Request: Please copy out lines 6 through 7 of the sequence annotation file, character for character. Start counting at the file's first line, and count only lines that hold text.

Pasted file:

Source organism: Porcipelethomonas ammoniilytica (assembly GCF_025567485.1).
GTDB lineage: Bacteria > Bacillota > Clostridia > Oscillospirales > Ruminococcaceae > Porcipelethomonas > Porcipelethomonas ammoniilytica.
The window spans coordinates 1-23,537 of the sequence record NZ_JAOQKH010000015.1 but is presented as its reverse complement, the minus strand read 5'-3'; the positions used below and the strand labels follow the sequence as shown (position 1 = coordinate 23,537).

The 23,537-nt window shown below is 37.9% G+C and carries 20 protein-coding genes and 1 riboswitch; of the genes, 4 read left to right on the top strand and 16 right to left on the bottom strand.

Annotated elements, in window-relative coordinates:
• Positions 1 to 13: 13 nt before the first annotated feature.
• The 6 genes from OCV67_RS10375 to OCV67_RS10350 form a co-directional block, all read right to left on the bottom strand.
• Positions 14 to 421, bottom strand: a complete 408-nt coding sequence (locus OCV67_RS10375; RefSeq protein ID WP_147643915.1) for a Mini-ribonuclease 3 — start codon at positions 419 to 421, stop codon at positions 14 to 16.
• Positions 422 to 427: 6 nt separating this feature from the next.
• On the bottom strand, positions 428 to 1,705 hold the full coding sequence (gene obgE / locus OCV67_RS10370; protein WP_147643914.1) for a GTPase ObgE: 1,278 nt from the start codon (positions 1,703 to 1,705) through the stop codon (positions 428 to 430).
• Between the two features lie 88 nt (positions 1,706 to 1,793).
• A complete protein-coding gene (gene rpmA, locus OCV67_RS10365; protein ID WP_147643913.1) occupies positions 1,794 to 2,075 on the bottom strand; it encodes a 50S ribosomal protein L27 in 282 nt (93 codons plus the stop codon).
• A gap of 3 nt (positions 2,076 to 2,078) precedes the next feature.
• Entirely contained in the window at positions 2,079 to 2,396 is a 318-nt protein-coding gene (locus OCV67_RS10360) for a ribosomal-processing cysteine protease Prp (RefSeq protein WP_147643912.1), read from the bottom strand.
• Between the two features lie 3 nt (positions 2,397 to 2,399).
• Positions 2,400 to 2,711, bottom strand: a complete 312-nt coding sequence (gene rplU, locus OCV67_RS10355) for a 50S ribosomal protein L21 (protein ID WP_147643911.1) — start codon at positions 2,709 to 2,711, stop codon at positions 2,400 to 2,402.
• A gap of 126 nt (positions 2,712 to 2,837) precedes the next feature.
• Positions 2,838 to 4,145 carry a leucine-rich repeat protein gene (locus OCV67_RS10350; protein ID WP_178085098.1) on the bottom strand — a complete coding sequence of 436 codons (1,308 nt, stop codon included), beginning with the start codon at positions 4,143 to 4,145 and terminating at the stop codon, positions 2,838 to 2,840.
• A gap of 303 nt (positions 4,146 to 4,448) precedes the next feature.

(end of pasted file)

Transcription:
• Positions 1 to 13: 13 nt before the first annotated feature.
• The 6 genes from OCV67_RS10375 to OCV67_RS10350 form a co-directional block, all read right to left on the bottom strand.